New technology is popping up all over in the medical community, from new diagnostic machines, to new ways of administering drugs, to an almost endless supply of self-monitoring devices such as blood glucose meters. But a technology often overlooked is one that could have the most impact-electronic medical records.
Are adults with diabetes better able to manage their disease if they can schedule same- or next-day appointments to see their doctors rather than sticking to appointments made in advance? The conventional wisdom goes that if people with diabetes can more quickly get in to see their doctors whenever problems comes up, the sooner they can receive treatment for it. However, an Indiana University School of Medicine study of 4,060 adults with diabetes being treated at 12 clinics showed that open-ended scheduling produced no benefit and, when it came to blood pressure control, actually worsened patients' conditions.
Can you imagine a hospital where the floors are carpeted, so you feel soothed and protected? Where the doors open silently so as not to jar your nerves? Where vending machines are filled with fresh fruits, and the healthier the meal in the cafeteria, the less it costs? How about elevator doors covered in exotic floral motifs, or a diabetes center where you never wait more than ten minutes to be seen?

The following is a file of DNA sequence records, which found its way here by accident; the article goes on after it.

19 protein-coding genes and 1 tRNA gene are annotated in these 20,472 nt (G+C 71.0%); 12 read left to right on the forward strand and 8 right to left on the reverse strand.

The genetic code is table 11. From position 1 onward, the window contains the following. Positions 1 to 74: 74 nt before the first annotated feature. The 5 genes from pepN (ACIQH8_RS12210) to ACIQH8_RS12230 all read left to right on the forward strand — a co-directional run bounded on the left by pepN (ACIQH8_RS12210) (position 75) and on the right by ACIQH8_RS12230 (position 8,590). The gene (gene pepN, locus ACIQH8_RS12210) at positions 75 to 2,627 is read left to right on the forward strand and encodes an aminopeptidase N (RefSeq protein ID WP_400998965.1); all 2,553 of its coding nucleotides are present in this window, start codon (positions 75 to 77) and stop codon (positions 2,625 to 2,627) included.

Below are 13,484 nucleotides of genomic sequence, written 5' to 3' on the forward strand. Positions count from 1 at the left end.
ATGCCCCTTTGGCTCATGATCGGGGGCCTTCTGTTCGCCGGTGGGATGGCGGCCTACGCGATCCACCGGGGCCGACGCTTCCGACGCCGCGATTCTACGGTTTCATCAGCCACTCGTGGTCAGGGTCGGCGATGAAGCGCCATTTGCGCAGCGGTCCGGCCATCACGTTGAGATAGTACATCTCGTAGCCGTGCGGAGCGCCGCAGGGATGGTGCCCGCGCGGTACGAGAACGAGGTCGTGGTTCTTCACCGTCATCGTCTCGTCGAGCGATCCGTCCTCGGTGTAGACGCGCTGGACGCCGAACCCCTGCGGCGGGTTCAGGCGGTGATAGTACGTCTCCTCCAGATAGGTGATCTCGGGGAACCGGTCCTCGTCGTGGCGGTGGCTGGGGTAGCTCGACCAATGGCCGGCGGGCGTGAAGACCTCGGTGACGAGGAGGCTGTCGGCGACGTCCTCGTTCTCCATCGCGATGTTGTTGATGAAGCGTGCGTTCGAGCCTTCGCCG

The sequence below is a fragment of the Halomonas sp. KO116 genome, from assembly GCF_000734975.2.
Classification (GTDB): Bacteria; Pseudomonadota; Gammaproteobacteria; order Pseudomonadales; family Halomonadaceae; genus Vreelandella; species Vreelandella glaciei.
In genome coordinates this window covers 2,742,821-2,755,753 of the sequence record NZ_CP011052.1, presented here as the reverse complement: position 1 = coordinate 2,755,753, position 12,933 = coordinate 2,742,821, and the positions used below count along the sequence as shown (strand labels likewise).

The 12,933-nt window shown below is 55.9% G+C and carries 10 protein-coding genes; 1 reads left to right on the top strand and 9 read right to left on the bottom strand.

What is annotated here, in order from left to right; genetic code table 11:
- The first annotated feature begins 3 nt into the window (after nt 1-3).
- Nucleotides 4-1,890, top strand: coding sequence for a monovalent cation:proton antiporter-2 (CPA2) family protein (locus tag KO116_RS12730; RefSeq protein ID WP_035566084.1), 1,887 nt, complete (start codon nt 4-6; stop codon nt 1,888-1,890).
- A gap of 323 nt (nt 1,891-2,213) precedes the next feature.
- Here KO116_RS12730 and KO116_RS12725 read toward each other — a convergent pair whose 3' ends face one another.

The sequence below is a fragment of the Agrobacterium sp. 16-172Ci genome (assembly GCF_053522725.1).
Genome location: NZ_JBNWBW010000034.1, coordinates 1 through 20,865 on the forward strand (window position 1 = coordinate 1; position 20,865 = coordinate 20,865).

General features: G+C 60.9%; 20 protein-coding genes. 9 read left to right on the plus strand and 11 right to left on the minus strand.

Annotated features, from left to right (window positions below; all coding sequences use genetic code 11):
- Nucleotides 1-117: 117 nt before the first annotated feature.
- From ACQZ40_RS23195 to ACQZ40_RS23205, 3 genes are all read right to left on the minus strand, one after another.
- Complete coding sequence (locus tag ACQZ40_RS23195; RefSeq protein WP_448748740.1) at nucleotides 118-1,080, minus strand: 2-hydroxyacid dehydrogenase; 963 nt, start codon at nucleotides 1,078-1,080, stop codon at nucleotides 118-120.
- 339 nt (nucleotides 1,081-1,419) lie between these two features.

Last March, an 11-year-old Wisconsin girl, Kara Neumann, died from diabetic ketoacidosis (a serious complication of diabetes that results when glucose is unavailable to the body as a fuel source, fat is used instead, and toxic byproducts of fat breakdown, called ketones, build up). Kara had undiagnosed type 1 diabetes. She was never treated by medical professionals because her parents believe that only God can heal the sick. They prayed for their daughter's health, but they did not seek medical attention.
Concerned about the growing number of Americans who are developing diabetes, Sanofi-aventis U.S. has launched the "Diabetes National Alliance" to provide healthcare professionals with information on the standard of care for people living with the disease.
A study published in the Journal of Hospital Medicine has found that the glucose control practices at academic medical centers are below par and fail to meet the current standards set by the American Diabetes Association (ADA).
The treatment of diabetes has come a long way since Dr. Elliot Joslin wrote The Treatment of Diabetes Mellitus in 1916. But Dr. Joslin's idea that diet, exercise, and insulin (when it became available as therapy in 1922) are the keys to managing diabetes remains true today. This doesn't mean that diabetes is not a complex illness requiring ongoing education and individualized care. People with diabetes benefit greatly from the services of a team of health care professionals including a certified diabetes educator and an endocrinologist--a doctor who specializes in treating disorders of the endocrine system.
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